A steady reduction of poker tables has been taking place at Las Vegas casinos’ over the past few years indicating a clear shift in customer preferences and the casino’s decision to respond to those preferences.
The Monte Carlo casino located on the Las Vegas Strip will be joining several other casinos in reducing its poker tables. The casino will go through a $450 million renovation and as a result will be forced to close its poker room next month which houses eight poker tables.
With this closure, poker tables in the Strip will be down to a quarter of what were available a decade ago.
Earlier this month, the Hard Rock Casino Hotel closed its poker room. There have also been a number of other casinos across Vegas such as the Palms Ellis Island and the Tropicana that have also closed down their poker rooms.
Casinos regularly rejig their gaming floors in order to maximise revenue per square foot. According to industry experts, demand for poker has been slowly declining over the past decade. The poker craze started during 2003 after Chris Moneymaker brought massive attention to the game by winning the World Series of Poker’s main event.
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In a statement, David Schwartz, director of the Center for Gaming Research at the University of Nevada said,
Casinos added more tables in response to popularity, and once it became less popular, they took away the tables.
Back in 2002, Las Vegas casinos had around 144 poker tables and brought in around $30 million in revenue. Fast forward to 2007 when poker was at its peak and casinos were offering a high number of poker games. The revenue during this period tripled to $97 million with the total number of poker tables standing at 405. Last year, the game generated revenue of just $78 million with the total number of tables declining to 320.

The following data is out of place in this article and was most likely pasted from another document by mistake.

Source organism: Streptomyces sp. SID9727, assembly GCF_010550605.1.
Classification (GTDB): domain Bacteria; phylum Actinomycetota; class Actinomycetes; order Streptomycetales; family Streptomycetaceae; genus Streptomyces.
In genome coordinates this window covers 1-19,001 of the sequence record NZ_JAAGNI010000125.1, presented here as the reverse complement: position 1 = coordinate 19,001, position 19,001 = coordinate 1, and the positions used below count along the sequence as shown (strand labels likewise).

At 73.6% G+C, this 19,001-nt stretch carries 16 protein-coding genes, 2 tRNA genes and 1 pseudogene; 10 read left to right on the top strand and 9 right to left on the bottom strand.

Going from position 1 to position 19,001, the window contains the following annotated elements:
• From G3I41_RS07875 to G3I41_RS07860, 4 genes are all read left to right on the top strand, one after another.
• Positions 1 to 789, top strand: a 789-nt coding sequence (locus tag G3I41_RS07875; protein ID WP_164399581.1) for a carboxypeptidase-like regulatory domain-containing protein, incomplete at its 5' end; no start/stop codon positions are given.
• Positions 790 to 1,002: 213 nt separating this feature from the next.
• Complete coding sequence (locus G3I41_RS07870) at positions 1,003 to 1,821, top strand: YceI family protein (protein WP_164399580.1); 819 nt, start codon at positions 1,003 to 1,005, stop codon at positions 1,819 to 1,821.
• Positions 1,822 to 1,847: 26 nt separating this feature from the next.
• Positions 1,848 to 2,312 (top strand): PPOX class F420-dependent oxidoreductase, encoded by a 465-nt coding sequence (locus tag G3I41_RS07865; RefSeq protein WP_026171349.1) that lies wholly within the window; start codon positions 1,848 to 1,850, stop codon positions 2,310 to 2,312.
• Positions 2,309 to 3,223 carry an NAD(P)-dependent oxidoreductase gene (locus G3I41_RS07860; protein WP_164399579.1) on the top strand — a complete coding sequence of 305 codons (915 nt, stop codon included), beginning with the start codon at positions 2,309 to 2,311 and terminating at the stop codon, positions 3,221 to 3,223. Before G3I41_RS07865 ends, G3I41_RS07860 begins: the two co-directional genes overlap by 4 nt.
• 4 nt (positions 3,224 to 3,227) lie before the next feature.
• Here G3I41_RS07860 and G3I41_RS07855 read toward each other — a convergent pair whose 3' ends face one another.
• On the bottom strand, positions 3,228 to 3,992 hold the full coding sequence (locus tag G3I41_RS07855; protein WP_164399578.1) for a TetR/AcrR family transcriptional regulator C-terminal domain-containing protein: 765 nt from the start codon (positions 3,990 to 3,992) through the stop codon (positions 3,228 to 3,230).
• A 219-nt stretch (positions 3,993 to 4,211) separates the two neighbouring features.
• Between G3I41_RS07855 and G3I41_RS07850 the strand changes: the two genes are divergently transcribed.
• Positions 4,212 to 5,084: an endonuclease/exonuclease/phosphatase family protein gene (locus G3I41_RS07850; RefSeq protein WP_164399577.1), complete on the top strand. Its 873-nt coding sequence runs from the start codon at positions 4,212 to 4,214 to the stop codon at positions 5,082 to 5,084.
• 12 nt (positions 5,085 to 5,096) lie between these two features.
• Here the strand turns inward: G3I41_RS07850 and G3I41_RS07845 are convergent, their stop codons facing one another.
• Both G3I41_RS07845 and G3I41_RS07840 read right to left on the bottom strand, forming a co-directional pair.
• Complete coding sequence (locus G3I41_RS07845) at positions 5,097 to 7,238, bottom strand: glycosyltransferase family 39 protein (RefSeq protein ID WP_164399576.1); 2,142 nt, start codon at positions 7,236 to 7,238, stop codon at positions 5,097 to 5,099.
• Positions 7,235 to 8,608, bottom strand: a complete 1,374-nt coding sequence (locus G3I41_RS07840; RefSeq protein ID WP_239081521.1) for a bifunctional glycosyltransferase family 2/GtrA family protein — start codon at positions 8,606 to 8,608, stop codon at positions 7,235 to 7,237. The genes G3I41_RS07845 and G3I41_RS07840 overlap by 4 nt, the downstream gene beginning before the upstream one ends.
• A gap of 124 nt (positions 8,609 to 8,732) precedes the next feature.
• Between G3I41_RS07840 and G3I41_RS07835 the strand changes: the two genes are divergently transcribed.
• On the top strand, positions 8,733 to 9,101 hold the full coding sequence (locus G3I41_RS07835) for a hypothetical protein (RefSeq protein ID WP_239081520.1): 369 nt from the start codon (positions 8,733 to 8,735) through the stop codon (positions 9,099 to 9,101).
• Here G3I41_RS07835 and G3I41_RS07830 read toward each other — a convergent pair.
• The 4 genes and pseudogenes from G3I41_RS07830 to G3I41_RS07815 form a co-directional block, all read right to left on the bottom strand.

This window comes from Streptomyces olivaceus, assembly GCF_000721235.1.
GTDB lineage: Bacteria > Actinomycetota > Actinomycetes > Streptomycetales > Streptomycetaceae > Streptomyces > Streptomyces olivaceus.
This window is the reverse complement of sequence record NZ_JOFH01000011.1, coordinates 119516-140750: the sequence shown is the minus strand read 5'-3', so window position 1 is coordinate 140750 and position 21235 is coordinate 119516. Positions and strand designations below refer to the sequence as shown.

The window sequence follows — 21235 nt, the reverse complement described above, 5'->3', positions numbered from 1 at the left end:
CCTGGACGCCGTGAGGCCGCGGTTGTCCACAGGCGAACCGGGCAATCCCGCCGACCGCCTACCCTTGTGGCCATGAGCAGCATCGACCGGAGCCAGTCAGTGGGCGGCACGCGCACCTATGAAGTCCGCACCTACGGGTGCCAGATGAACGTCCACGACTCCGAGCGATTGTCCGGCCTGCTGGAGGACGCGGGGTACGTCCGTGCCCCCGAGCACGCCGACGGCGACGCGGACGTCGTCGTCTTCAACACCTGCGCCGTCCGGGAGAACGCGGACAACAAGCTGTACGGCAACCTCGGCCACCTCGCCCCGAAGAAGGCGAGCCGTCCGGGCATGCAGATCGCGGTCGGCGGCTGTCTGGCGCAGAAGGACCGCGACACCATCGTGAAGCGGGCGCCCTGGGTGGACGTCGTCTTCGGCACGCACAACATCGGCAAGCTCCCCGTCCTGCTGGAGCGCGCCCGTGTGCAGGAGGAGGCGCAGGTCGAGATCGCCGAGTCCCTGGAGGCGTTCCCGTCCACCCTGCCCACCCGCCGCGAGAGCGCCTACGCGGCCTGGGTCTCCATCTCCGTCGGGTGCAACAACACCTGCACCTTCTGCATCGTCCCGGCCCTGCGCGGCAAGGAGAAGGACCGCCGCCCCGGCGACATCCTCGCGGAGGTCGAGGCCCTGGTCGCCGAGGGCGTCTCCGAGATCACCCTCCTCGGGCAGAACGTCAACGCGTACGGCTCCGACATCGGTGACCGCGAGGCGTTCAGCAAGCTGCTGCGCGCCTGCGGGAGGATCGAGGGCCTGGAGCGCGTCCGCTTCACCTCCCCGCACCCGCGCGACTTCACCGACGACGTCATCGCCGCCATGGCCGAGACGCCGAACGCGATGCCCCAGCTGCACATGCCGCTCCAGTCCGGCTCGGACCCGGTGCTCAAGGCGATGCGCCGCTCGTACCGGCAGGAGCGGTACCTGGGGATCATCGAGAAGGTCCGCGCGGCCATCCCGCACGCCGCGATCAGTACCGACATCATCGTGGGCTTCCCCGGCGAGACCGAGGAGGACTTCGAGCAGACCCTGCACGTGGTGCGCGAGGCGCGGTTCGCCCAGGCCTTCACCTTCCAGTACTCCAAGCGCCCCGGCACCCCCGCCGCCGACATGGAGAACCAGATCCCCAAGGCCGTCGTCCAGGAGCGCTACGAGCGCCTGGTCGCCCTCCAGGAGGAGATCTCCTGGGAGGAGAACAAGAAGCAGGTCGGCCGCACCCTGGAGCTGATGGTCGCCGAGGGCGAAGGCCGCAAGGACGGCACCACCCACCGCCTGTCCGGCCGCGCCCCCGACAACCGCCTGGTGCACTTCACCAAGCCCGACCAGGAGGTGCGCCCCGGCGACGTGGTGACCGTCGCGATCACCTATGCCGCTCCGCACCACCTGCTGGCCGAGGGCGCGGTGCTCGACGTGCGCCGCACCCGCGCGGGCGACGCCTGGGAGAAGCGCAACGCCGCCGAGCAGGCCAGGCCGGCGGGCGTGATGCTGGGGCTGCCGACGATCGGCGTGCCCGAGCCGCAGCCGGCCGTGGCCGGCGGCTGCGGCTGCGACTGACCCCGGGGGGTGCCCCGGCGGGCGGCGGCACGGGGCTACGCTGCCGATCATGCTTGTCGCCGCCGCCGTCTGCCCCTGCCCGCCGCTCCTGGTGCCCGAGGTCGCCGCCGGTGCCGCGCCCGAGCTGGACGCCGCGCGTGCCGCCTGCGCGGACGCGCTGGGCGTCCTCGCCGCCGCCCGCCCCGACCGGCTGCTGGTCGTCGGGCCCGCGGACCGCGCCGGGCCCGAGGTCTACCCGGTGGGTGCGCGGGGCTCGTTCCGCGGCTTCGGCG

A similar trend is seen across the state. Casinos in Nevada had around 900 tables and made $168 million in revenue during 2007 but in 2016 they netted only $118 million as the number of poker tables declined to 661. Poker has never been considered very profitable by casinos as players don’t gamble against the house but against other players with the house just taking a cut as fees.
MGM Resorts International, the parent company of the Monte Carlo resort has attributed the shutting of its poker room to an overhaul that will see a full rebranding of the property with new hotels Park MGM and NoMad Hotel being opened.